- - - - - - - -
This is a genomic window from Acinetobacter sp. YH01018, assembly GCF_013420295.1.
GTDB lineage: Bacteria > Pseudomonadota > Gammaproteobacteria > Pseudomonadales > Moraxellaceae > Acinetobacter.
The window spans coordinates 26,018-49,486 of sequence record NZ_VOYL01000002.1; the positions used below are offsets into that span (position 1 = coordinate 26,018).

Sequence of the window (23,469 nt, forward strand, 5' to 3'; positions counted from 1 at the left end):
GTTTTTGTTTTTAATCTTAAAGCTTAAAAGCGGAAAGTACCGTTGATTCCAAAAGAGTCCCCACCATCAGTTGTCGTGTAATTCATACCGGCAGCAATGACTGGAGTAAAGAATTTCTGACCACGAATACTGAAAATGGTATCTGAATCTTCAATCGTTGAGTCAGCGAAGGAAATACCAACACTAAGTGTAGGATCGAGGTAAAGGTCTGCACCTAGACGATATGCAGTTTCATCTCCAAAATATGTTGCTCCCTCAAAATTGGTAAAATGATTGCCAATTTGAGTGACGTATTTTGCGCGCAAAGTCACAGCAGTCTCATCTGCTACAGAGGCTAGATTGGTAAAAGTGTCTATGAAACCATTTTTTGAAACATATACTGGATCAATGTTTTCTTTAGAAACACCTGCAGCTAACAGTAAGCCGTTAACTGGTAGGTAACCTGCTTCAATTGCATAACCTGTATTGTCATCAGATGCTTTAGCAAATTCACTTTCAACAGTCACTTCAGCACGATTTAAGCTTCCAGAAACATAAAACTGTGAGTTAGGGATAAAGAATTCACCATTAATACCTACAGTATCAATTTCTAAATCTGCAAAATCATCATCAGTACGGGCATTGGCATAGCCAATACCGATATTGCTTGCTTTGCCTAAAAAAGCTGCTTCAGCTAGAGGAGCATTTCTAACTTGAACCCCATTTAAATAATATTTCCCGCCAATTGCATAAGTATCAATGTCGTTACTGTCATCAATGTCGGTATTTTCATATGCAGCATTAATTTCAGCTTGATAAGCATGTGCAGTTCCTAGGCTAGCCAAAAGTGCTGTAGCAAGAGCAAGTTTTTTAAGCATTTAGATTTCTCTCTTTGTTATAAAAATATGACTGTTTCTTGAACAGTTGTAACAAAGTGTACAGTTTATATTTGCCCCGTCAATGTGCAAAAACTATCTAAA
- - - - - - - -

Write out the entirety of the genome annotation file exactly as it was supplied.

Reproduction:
This is a genomic window from Acinetobacter sp. YH01018, assembly GCF_013420295.1.
GTDB lineage: Bacteria > Pseudomonadota > Gammaproteobacteria > Pseudomonadales > Moraxellaceae > Acinetobacter.
The window spans coordinates 26,018-49,486 of sequence record NZ_VOYL01000002.1; the positions used below are offsets into that span (position 1 = coordinate 26,018).

Sequence of the window (23,469 nt, forward strand, 5' to 3'; positions counted from 1 at the left end):
GTTTTTGTTTTTAATCTTAAAGCTTAAAAGCGGAAAGTACCGTTGATTCCAAAAGAGTCCCCACCATCAGTTGTCGTGTAATTCATACCGGCAGCAATGACTGGAGTAAAGAATTTCTGACCACGAATACTGAAAATGGTATCTGAATCTTCAATCGTTGAGTCAGCGAAGGAAATACCAACACTAAGTGTAGGATCGAGGTAAAGGTCTGCACCTAGACGATATGCAGTTTCATCTCCAAAATATGTTGCTCCCTCAAAATTGGTAAAATGATTGCCAATTTGAGTGACGTATTTTGCGCGCAAAGTCACAGCAGTCTCATCTGCTACAGAGGCTAGATTGGTAAAAGTGTCTATGAAACCATTTTTTGAAACATATACTGGATCAATGTTTTCTTTAGAAACACCTGCAGCTAACAGTAAGCCGTTAACTGGTAGGTAACCTGCTTCAATTGCATAACCTGTATTGTCATCAGATGCTTTAGCAAATTCACTTTCAACAGTCACTTCAGCACGATTTAAGCTTCCAGAAACATAAAACTGTGAGTTAGGGATAAAGAATTCACCATTAATACCTACAGTATCAATTTCTAAATCTGCAAAATCATCATCAGTACGGGCATTGGCATAGCCAATACCGATATTGCTTGCTTTGCCTAAAAAAGCTGCTTCAGCTAGAGGAGCATTTCTAACTTGAACCCCATTTAAATAATATTTCCCGCCAATTGCATAAGTATCAATGTCGTTACTGTCATCAATGTCGGTATTTTCATATGCAGCATTAATTTCAGCTTGATAAGCATGTGCAGTTCCTAGGCTAGCCAAAAGTGCTGTAGCAAGAGCAAGTTTTTTAAGCATTTAGATTTCTCTCTTTGTTATAAAAATATGACTGTTTCTTGAACAGTTGTAACAAAGTGTACAGTTTATATTTGCCCCGTCAATGTGCAAAAACTATCTAAA